So yes, Mardi Gras could be considered a religious holiday, sort of. However, you don’t see the Archbishop tossing out beads from the Krewe of Papal Padres. Like a lot of natives of the Crescent city he’s probably over on some beach in the Florida Panhandle.
Like I said up top I did do a bunch of years’ worth of parades. A lot of them were in the day’s way ahead of the actual Fat Tuesday. You see, it happens all over the area. Mobile, Alabama likely had the first one back in the mid-1800s. New Orleans started up in 1872.
And it’s more than parades with the floats and bands and horses and strutters and second liners and people in masks riding floats throwing off trinkets and beads to crazy drunks who are shouting “Trow me sumpin’ mistah. Houses get decorated. People host parties. Tens of thousands of Arkansas Chickens are sacrificed on the altars of Popeyes outlets. And yes, I’ve heard people do drink alcohol.
Did you know Fat Tuesday was an official school holiday in South Louisiana? The state government and local parishes traded Memorial Day for it. After all, Memorial Day was a Yankee thing honoring the Union boys in blue. The mail gets through, but the banks and stores are all closed. Closed also are the major boulevards of Canal Street and St. Charles Avenue.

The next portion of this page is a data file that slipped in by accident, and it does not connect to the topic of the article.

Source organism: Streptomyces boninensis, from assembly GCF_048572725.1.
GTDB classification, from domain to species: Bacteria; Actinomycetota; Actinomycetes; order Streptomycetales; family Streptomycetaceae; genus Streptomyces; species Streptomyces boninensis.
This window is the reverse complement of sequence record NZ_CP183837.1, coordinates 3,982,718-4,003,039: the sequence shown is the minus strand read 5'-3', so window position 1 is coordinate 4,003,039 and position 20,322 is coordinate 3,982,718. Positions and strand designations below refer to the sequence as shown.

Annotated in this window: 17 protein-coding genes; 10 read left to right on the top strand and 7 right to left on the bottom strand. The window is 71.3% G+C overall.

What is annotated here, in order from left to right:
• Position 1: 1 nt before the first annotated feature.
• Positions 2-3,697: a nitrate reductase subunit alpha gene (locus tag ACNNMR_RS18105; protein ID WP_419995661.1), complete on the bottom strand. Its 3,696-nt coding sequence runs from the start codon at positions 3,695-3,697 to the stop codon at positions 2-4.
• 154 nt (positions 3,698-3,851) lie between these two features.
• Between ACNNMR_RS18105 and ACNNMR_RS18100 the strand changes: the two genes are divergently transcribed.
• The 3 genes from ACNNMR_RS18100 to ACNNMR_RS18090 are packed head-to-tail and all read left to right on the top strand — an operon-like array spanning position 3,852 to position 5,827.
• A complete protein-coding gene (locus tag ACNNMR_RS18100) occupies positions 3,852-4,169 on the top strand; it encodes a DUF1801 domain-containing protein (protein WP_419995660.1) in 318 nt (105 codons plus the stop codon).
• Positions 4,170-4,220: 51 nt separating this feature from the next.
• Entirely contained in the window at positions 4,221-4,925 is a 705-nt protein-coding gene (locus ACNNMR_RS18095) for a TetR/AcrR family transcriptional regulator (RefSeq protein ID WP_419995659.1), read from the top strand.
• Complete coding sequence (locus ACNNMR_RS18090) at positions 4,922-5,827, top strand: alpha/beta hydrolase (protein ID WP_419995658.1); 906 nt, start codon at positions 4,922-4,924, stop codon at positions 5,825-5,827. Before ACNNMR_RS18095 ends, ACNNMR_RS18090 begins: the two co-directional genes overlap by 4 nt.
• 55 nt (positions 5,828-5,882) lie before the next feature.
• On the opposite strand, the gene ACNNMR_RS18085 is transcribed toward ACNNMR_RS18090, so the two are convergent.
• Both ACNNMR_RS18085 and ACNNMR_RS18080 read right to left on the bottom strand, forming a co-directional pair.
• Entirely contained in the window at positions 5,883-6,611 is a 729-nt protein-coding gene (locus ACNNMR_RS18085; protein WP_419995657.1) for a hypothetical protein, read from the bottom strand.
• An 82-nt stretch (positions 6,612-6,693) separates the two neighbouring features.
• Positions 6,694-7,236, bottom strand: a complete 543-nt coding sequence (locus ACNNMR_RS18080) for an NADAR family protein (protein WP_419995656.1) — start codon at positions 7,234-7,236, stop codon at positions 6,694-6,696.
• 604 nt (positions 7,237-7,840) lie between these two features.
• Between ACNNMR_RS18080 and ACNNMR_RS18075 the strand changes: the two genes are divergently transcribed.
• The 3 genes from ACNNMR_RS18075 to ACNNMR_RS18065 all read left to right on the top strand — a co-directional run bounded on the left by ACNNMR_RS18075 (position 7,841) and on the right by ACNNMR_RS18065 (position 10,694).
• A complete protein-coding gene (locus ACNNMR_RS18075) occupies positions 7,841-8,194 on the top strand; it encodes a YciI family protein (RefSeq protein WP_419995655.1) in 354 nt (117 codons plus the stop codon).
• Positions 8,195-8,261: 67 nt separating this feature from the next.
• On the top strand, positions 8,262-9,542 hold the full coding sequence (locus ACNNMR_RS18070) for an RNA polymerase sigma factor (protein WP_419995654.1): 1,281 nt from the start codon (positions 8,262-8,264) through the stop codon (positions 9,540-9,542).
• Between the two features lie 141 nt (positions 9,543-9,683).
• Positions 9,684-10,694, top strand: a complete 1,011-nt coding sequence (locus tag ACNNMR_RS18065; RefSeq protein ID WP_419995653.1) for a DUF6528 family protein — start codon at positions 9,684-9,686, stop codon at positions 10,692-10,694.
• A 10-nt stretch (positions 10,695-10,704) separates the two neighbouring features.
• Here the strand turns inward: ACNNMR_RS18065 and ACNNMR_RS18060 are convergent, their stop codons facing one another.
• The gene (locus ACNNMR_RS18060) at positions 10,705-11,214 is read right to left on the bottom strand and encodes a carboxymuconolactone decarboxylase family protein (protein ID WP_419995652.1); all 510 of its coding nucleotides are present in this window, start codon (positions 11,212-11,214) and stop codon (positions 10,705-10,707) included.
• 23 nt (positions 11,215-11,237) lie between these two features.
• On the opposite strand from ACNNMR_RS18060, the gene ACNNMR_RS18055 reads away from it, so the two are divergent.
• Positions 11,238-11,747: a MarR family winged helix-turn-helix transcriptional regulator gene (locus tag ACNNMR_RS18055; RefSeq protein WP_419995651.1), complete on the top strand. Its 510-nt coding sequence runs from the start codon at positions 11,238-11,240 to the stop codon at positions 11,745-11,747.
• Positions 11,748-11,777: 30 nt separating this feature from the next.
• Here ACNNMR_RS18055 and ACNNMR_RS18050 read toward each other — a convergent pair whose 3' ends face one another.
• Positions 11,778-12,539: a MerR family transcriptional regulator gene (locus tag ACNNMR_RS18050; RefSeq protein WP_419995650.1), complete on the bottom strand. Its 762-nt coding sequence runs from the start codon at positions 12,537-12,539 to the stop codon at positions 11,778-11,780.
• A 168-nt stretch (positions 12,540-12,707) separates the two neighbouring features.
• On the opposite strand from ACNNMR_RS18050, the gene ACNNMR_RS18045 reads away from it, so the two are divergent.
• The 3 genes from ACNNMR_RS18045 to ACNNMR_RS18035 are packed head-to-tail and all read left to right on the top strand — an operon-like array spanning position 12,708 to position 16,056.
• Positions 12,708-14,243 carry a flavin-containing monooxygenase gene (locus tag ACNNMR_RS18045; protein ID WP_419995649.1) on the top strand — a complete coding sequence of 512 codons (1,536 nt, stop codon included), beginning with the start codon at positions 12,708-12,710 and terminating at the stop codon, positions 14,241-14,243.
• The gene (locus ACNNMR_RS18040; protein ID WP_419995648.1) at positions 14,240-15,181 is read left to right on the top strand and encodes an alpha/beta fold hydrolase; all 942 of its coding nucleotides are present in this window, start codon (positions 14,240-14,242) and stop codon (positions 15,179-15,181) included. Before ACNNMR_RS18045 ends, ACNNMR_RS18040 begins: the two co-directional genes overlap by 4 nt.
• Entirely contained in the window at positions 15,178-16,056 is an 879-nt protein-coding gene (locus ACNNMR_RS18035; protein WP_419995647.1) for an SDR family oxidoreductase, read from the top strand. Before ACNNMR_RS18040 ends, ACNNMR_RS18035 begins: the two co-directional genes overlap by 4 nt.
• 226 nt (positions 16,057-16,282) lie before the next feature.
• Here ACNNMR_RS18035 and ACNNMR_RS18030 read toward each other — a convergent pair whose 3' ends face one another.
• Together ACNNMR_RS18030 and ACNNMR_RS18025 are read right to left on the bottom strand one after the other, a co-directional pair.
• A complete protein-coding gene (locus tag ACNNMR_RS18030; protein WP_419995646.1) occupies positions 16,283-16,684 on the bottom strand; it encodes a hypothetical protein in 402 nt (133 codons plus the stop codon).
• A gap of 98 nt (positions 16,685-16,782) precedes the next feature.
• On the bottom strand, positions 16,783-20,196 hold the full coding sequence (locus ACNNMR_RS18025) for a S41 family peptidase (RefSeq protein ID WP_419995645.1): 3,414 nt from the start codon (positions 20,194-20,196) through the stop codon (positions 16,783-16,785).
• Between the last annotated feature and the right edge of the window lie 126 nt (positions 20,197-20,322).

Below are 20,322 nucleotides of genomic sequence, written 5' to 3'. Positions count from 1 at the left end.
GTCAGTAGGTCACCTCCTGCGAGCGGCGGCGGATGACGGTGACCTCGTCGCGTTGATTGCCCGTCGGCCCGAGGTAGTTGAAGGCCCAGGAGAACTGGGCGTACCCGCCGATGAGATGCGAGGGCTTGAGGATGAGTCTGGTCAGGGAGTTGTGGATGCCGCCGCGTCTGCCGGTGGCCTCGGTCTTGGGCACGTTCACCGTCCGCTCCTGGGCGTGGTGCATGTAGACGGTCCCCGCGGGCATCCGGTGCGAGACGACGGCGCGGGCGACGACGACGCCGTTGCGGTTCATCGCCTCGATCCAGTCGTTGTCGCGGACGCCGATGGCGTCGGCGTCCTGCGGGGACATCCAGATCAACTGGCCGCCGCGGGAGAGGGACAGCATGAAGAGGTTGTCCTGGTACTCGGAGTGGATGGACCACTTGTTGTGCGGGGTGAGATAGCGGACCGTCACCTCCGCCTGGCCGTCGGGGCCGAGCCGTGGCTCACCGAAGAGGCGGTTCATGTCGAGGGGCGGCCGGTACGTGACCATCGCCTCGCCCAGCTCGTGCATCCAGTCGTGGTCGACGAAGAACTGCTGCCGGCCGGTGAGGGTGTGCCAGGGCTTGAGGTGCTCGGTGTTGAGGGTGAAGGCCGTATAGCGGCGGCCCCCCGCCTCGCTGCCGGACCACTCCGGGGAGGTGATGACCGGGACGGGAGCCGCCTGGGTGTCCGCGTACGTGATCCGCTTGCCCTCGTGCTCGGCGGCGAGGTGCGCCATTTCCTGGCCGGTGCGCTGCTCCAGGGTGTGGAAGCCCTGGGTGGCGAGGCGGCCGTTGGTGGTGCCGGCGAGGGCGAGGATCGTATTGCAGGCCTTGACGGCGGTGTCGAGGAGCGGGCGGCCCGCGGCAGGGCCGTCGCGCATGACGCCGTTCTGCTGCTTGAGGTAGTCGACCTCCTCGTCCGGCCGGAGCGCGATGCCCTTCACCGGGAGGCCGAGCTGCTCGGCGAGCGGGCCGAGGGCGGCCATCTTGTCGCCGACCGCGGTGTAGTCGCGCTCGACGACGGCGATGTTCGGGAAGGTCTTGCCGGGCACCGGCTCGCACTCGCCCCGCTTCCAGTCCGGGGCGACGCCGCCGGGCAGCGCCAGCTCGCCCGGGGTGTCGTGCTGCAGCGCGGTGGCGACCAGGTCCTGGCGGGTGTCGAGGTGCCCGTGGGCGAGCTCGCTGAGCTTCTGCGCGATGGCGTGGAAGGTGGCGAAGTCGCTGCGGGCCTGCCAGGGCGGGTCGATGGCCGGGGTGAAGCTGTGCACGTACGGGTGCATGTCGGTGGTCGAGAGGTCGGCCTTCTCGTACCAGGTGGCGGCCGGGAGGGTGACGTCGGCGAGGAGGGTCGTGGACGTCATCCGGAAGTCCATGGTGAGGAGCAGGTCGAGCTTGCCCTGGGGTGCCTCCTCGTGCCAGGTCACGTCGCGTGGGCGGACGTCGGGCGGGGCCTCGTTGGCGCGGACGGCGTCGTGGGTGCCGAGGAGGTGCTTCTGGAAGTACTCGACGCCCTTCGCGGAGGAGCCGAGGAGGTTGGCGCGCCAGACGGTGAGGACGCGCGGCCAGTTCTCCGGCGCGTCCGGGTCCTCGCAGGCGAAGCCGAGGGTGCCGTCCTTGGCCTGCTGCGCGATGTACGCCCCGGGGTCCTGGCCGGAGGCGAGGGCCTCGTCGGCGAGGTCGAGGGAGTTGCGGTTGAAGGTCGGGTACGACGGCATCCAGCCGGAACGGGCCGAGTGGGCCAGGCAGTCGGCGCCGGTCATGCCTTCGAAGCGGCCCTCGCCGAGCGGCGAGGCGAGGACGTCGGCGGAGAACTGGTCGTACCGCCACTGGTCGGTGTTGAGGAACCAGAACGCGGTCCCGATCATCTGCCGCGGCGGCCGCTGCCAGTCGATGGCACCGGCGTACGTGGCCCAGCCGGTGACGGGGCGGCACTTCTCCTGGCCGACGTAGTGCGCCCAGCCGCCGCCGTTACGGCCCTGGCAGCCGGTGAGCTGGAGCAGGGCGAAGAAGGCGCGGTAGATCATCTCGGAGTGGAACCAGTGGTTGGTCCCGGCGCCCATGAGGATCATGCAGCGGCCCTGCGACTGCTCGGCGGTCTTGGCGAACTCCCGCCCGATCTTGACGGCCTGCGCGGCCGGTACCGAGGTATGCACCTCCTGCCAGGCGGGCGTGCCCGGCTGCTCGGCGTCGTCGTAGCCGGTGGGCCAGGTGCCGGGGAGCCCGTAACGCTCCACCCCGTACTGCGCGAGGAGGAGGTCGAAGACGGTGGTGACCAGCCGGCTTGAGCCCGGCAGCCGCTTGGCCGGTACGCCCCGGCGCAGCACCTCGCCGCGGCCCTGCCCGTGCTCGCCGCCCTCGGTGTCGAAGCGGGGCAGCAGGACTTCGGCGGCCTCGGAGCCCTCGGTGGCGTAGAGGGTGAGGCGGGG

I was there in those golden olden days of the ‘70s and ‘80s at least for the parades before the Real Day. I missed out on several Fat Tuesday Tuesdays. Like tons and tons of other locals we headed out of town. We’d go north up to Amite and tube down the Tchefuncte River. Don’t even try to pronounce it. Or head east for a Gulf beach. We’d leave it to the real die hards, the louts and loutesses in the Quarter and the folks who had never seen or heard the St. Aug High School band dance-march and play great music at the same time.